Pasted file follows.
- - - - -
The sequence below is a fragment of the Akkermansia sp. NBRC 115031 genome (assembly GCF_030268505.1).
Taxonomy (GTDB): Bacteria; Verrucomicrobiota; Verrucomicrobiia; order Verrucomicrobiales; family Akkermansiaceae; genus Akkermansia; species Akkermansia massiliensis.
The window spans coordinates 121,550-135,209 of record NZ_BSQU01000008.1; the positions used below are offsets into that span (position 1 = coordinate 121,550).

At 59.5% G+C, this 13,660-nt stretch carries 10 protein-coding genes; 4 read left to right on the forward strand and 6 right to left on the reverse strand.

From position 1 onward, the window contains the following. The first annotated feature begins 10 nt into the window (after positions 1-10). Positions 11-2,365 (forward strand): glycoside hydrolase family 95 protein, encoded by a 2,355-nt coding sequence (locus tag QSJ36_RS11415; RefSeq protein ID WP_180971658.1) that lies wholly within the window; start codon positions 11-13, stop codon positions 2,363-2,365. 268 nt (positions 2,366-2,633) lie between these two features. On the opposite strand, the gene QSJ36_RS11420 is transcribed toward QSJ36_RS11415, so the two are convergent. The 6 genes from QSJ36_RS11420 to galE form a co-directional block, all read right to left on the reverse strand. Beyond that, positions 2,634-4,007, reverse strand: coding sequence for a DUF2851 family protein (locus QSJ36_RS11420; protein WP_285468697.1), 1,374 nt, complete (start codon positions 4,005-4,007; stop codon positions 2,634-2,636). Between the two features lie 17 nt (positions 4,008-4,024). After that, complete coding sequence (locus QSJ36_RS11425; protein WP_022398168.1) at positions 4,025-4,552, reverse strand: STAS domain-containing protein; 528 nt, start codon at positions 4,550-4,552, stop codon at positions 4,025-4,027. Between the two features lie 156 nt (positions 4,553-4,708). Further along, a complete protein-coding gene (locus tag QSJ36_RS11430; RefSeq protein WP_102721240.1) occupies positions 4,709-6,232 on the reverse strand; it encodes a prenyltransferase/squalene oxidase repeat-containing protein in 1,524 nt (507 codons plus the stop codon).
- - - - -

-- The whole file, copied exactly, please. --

The sequence below is a fragment of the Akkermansia sp. NBRC 115031 genome (assembly GCF_030268505.1).
Taxonomy (GTDB): Bacteria; Verrucomicrobiota; Verrucomicrobiia; order Verrucomicrobiales; family Akkermansiaceae; genus Akkermansia; species Akkermansia massiliensis.
The window spans coordinates 121,550-135,209 of record NZ_BSQU01000008.1; the positions used below are offsets into that span (position 1 = coordinate 121,550).

At 59.5% G+C, this 13,660-nt stretch carries 10 protein-coding genes; 4 read left to right on the forward strand and 6 right to left on the reverse strand.

From position 1 onward, the window contains the following. The first annotated feature begins 10 nt into the window (after positions 1-10). Positions 11-2,365 (forward strand): glycoside hydrolase family 95 protein, encoded by a 2,355-nt coding sequence (locus tag QSJ36_RS11415; RefSeq protein ID WP_180971658.1) that lies wholly within the window; start codon positions 11-13, stop codon positions 2,363-2,365. 268 nt (positions 2,366-2,633) lie between these two features. On the opposite strand, the gene QSJ36_RS11420 is transcribed toward QSJ36_RS11415, so the two are convergent. The 6 genes from QSJ36_RS11420 to galE form a co-directional block, all read right to left on the reverse strand. Beyond that, positions 2,634-4,007, reverse strand: coding sequence for a DUF2851 family protein (locus QSJ36_RS11420; protein WP_285468697.1), 1,374 nt, complete (start codon positions 4,005-4,007; stop codon positions 2,634-2,636). Between the two features lie 17 nt (positions 4,008-4,024). After that, complete coding sequence (locus QSJ36_RS11425; protein WP_022398168.1) at positions 4,025-4,552, reverse strand: STAS domain-containing protein; 528 nt, start codon at positions 4,550-4,552, stop codon at positions 4,025-4,027. Between the two features lie 156 nt (positions 4,553-4,708). Further along, a complete protein-coding gene (locus tag QSJ36_RS11430; RefSeq protein WP_102721240.1) occupies positions 4,709-6,232 on the reverse strand; it encodes a prenyltransferase/squalene oxidase repeat-containing protein in 1,524 nt (507 codons plus the stop codon).